Some years ago, I attended an international conference called “From Third World To First, The Nigerian Story” and one of the speakers made mention of the steps that instigated credible elections in the country and how Nigerians took their stand. He explained that a few years before 2015, many Civil Society Organizations, also known as Non-Governmental Organizations, in Nigeria formed a mastermind alliance to embark on a massive campaign called “Your Vote, Your Future.” They took the campaign everywhere in the country – secondary schools, higher education institutions, homes, churches, mosques, streets, everywhere. This group of NGOs/CSOs was unwilling or unable to rest until they had spread their idea nation-wide. The focus of the campaign was to encourage Nigerians to use their votes to transform the country by electing credible leaders. Though it was not easy, the campaign was successful. Its impact was obvious at the 2015 general elections. I know you are very excited to hear this.

Grandpa, you will agree with me that we succeeded in electing credible and visionary leaders into public positions, strong leaders who understand the immense problems of the country, who envision new solutions, who take the initiative to act on that vision, who provide the energy and sustained focus to overcome the inevitable resistance, and who – year after year- keep introducing new policies and programs that will make the country, not just survive, but prevail by excelling. It was then easy for Nigeria to be on a path of socio-economic progress.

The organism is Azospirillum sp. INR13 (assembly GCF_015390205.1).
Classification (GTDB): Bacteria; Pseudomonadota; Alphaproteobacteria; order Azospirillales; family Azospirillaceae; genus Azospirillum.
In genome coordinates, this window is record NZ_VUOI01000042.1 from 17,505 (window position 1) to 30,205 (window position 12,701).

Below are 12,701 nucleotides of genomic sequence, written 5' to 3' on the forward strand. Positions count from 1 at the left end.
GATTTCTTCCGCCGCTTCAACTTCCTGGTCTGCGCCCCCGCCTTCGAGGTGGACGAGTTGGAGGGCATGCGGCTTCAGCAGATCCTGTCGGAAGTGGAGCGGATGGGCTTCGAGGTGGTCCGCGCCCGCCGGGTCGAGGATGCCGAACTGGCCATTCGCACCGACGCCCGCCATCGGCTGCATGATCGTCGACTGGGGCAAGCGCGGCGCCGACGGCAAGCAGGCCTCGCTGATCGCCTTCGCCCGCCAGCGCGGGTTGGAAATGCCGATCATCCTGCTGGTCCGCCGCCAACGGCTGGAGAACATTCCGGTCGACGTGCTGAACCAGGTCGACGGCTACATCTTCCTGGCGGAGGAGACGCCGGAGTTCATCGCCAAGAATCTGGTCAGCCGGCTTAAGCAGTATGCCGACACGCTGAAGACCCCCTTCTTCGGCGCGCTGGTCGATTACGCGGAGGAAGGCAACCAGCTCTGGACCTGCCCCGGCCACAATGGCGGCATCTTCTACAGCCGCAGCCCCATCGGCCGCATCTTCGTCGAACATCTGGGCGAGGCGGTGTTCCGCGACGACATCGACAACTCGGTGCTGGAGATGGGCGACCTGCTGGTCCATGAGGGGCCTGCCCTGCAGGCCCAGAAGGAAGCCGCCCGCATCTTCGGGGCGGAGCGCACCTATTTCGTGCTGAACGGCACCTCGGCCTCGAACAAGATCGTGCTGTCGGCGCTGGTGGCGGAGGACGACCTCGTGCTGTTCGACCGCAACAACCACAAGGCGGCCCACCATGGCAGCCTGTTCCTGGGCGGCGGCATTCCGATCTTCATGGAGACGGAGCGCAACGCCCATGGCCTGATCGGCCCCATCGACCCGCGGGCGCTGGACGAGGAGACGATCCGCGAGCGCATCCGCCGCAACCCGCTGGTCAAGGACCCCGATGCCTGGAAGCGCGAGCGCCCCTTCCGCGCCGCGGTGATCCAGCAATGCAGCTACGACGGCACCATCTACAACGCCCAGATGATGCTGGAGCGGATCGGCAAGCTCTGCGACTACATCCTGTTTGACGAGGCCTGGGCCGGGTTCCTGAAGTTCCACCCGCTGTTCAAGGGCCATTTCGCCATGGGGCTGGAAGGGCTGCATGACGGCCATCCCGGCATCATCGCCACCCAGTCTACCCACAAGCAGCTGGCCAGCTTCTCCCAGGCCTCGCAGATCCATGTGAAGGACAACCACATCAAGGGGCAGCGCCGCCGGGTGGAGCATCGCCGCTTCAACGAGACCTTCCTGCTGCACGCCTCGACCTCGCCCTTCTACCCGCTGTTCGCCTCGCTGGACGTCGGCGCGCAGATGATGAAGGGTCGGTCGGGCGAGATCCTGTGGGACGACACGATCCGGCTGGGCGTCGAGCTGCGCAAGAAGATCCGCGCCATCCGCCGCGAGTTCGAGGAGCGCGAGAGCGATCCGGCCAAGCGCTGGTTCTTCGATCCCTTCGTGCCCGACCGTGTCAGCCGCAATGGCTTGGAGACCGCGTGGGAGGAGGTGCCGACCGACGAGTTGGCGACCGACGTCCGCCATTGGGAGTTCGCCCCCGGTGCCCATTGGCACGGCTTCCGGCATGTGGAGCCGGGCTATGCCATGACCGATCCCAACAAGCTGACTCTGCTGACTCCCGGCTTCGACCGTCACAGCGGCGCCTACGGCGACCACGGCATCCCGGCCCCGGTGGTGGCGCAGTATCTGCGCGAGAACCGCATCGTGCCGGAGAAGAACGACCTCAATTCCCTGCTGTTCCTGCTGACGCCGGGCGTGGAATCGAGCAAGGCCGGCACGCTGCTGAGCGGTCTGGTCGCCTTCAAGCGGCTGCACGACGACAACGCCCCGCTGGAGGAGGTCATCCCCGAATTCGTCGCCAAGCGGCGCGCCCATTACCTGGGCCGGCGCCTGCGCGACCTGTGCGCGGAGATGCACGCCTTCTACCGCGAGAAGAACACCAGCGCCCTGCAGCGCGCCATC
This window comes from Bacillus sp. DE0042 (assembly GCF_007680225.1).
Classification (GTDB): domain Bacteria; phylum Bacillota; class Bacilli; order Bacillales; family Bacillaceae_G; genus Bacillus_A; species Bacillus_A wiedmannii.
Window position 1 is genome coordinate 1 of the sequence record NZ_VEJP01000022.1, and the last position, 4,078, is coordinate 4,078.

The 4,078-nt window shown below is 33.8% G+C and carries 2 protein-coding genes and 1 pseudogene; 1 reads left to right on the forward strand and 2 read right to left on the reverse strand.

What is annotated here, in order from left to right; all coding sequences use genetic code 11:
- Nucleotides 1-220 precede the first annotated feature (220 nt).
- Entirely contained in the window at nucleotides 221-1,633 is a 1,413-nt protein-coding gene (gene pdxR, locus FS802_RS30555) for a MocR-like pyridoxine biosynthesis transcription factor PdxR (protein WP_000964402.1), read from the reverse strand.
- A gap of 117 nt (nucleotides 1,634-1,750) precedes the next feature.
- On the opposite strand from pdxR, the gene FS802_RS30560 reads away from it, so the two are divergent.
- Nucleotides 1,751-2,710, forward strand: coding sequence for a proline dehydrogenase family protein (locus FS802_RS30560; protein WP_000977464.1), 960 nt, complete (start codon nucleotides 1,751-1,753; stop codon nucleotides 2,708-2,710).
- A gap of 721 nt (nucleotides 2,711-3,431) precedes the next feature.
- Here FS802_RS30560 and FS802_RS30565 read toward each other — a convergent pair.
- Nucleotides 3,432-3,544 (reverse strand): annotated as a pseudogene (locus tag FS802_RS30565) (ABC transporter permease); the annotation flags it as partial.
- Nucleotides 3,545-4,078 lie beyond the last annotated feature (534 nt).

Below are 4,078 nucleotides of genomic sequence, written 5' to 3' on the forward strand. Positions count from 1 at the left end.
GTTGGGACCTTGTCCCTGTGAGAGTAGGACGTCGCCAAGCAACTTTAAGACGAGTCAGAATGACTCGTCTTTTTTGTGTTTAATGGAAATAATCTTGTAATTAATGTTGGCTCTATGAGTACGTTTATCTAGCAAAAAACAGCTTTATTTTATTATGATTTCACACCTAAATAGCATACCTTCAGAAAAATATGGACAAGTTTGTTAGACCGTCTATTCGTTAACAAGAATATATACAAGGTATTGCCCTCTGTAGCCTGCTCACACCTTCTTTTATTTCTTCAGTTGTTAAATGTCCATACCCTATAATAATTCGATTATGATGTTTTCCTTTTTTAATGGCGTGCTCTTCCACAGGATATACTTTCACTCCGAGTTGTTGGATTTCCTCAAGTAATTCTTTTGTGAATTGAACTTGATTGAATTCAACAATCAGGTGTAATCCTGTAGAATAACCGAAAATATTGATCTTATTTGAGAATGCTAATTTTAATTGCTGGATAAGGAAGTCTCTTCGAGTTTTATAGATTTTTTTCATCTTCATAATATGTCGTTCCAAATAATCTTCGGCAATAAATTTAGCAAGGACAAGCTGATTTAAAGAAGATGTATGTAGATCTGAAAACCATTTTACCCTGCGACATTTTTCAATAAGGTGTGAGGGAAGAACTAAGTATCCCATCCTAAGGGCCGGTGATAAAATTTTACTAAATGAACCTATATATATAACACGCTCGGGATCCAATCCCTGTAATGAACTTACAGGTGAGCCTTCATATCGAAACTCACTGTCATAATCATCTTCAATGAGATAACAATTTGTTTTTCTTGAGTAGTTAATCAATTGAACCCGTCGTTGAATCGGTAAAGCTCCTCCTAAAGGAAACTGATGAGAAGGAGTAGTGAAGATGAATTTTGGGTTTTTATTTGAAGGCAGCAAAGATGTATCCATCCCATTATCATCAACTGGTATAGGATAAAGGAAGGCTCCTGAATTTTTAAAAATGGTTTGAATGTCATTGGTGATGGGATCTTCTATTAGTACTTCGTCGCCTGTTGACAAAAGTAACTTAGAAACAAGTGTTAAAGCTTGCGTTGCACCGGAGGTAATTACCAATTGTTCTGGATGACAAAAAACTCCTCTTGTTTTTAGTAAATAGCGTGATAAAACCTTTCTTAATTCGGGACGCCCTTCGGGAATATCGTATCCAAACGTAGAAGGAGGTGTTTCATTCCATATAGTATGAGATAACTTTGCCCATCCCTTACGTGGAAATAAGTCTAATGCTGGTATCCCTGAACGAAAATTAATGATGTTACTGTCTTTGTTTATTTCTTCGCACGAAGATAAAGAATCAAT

At this juncture, it will interest you to know about the sectors and areas in which our credible leaders have made giant strides.  Most important to Nigerians is the education of every Nigerian. In the new Nigeria, education means liberation of the soul, spirit and mind of every individual. I can remember hearing you say more than once, “The aim of education should be to develop the capacities and talents latent in human beings, and to coordinate their expression for the enrichment and progress of society. Genuine education must not only instill information and skills and prepare individuals for jobs; it must also empower us to use our minds creatively, to find and follow our passions and create a deeper understanding of how and why our long-term wellbeing depends on the wellbeing of others.” I am so excited to inform you, Grandpa, that this kind of education is being provided in Nigerian schools today. Our schools’ curricula, from primary to tertiary schools, now include spiritual development, heart-centered leadership development, entrepreneurship development which are all germane to the total development of every Nigerian. Our schools are now citadels of learning, a place where genuine leaders and entrepreneurs are groomed. A few weeks ago, the Nigerian Government received a United Nations Education Excellence Award. It will also interest you to hear that Nigerian schools now attract millions of International students every year. Also, more attention is now given to Technical and Vocational Education and Training which has been instituted to provide skilled manpower in applied science, engineering technology and commerce. In 2016, the government began to build highly equipped TVET schools in every Local Government Area in the country. It will also excite you to hear that 100% of our children are enrolled into schools and have their education planned and financed. Withholding a child from getting a complete education is a punishable criminal offence in Nigeria.  This is greatly wonderful as Nigeria’s education is now at par with the international standard. Grandpa, I can sense that excitement rushing into your body system as you read these unbelievable improvements.